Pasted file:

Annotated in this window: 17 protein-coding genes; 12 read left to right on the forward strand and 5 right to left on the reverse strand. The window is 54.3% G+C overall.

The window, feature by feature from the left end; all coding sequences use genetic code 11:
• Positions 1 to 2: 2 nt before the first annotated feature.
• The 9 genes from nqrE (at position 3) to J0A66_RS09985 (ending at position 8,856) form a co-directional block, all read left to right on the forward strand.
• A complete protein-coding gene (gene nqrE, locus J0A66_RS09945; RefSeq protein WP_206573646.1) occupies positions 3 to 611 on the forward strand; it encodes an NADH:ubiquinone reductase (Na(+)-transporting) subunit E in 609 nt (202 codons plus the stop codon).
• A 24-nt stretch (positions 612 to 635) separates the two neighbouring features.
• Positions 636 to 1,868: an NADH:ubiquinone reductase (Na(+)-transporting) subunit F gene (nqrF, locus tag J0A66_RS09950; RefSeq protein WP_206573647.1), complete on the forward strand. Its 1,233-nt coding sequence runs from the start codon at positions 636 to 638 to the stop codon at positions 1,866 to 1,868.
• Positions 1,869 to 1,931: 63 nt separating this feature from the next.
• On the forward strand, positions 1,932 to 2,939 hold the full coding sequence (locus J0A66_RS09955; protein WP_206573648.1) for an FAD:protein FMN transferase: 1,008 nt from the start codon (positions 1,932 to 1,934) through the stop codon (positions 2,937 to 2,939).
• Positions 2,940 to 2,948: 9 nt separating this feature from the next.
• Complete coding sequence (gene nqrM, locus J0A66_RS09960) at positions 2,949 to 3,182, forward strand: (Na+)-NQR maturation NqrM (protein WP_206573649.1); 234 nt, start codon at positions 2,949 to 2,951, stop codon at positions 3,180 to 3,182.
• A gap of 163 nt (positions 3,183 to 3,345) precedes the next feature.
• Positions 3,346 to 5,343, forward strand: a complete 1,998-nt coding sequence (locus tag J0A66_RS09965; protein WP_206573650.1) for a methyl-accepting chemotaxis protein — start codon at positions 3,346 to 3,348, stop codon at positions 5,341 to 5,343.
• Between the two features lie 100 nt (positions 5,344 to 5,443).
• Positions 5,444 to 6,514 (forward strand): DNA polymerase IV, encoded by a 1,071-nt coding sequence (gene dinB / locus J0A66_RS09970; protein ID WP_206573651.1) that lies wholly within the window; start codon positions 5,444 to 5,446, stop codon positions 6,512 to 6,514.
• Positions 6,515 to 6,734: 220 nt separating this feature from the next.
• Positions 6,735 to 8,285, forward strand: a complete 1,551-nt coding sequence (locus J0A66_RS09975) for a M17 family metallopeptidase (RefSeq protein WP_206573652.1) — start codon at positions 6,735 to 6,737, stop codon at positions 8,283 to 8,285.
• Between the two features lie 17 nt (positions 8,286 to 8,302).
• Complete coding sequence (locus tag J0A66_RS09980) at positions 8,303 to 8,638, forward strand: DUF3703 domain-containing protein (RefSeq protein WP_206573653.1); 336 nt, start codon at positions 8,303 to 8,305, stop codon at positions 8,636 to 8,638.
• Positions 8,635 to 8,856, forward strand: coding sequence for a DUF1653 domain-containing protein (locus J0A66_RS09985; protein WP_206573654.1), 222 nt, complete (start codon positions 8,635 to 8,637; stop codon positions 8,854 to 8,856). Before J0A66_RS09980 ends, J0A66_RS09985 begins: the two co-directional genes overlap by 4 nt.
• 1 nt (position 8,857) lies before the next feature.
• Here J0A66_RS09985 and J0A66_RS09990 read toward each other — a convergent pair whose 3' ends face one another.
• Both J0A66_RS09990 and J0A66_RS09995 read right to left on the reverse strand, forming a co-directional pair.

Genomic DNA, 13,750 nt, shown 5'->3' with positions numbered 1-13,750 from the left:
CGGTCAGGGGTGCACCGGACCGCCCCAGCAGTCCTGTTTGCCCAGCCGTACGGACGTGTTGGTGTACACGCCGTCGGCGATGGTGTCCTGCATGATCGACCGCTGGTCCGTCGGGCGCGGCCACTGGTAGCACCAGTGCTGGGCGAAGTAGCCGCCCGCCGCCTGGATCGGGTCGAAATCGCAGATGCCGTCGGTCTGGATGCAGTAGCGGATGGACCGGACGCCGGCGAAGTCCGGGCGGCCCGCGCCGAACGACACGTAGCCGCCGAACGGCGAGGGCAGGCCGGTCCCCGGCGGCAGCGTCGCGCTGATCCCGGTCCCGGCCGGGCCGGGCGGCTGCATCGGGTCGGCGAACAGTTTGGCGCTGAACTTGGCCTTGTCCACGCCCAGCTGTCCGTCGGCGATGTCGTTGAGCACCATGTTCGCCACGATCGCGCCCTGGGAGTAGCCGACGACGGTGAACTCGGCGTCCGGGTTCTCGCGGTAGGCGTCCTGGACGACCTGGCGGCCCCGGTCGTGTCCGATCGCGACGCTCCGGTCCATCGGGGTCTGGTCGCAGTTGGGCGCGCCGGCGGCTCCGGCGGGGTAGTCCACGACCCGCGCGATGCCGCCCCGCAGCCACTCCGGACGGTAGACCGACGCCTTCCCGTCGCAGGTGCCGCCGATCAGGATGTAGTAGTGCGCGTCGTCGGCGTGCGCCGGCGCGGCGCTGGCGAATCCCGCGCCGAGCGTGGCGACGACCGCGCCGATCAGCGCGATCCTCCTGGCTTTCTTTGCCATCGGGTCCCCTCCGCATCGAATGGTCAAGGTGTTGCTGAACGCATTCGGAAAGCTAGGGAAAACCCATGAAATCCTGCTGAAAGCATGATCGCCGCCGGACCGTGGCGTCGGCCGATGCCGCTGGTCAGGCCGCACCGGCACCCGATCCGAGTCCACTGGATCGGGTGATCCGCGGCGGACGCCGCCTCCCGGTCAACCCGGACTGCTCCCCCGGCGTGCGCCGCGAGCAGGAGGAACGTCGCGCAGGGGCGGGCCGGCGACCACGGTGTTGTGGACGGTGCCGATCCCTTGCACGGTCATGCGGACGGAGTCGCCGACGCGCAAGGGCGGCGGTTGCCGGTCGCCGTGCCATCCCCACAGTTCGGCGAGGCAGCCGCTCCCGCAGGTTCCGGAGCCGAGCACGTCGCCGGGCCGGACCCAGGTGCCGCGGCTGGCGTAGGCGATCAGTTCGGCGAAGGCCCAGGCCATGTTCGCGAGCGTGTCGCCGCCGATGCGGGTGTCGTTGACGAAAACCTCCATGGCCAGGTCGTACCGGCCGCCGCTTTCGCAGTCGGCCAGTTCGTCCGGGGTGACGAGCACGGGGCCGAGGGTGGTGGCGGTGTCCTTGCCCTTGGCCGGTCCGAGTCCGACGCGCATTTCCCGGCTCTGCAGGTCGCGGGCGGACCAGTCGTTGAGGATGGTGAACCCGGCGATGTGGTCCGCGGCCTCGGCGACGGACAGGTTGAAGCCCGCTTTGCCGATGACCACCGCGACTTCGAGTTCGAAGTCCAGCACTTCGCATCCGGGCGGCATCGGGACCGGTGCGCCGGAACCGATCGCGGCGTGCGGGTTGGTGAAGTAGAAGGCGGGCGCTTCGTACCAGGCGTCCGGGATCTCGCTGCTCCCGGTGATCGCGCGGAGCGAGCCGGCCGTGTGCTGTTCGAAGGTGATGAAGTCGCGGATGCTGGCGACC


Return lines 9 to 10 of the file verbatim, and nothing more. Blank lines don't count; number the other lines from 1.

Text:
• On the forward strand, positions 1,932 to 2,939 hold the full coding sequence (locus J0A66_RS09955; protein WP_206573648.1) for an FAD:protein FMN transferase: 1,008 nt from the start codon (positions 1,932 to 1,934) through the stop codon (positions 2,937 to 2,939).
• Positions 2,940 to 2,948: 9 nt separating this feature from the next.